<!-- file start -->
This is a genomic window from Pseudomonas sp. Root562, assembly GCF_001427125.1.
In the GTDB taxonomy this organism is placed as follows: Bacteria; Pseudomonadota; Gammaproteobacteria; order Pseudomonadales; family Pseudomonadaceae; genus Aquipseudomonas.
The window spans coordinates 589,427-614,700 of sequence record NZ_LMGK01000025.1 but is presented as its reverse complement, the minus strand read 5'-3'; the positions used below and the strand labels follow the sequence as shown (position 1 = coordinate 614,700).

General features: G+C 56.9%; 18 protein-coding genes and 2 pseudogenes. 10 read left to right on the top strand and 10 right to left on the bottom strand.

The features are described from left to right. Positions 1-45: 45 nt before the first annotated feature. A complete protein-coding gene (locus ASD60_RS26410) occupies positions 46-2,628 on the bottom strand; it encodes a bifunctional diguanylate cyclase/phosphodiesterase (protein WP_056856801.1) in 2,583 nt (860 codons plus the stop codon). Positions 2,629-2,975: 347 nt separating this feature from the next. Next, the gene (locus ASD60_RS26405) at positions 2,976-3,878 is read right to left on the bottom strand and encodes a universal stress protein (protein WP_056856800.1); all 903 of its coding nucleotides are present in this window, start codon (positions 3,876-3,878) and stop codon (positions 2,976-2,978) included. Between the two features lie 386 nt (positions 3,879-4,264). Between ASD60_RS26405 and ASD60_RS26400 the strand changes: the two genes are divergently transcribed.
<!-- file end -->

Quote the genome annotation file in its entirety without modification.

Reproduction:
This is a genomic window from Pseudomonas sp. Root562, assembly GCF_001427125.1.
In the GTDB taxonomy this organism is placed as follows: Bacteria; Pseudomonadota; Gammaproteobacteria; order Pseudomonadales; family Pseudomonadaceae; genus Aquipseudomonas.
The window spans coordinates 589,427-614,700 of sequence record NZ_LMGK01000025.1 but is presented as its reverse complement, the minus strand read 5'-3'; the positions used below and the strand labels follow the sequence as shown (position 1 = coordinate 614,700).

General features: G+C 56.9%; 18 protein-coding genes and 2 pseudogenes. 10 read left to right on the top strand and 10 right to left on the bottom strand.

The features are described from left to right. Positions 1-45: 45 nt before the first annotated feature. A complete protein-coding gene (locus ASD60_RS26410) occupies positions 46-2,628 on the bottom strand; it encodes a bifunctional diguanylate cyclase/phosphodiesterase (protein WP_056856801.1) in 2,583 nt (860 codons plus the stop codon). Positions 2,629-2,975: 347 nt separating this feature from the next. Next, the gene (locus ASD60_RS26405) at positions 2,976-3,878 is read right to left on the bottom strand and encodes a universal stress protein (protein WP_056856800.1); all 903 of its coding nucleotides are present in this window, start codon (positions 3,876-3,878) and stop codon (positions 2,976-2,978) included. Between the two features lie 386 nt (positions 3,879-4,264). Between ASD60_RS26405 and ASD60_RS26400 the strand changes: the two genes are divergently transcribed.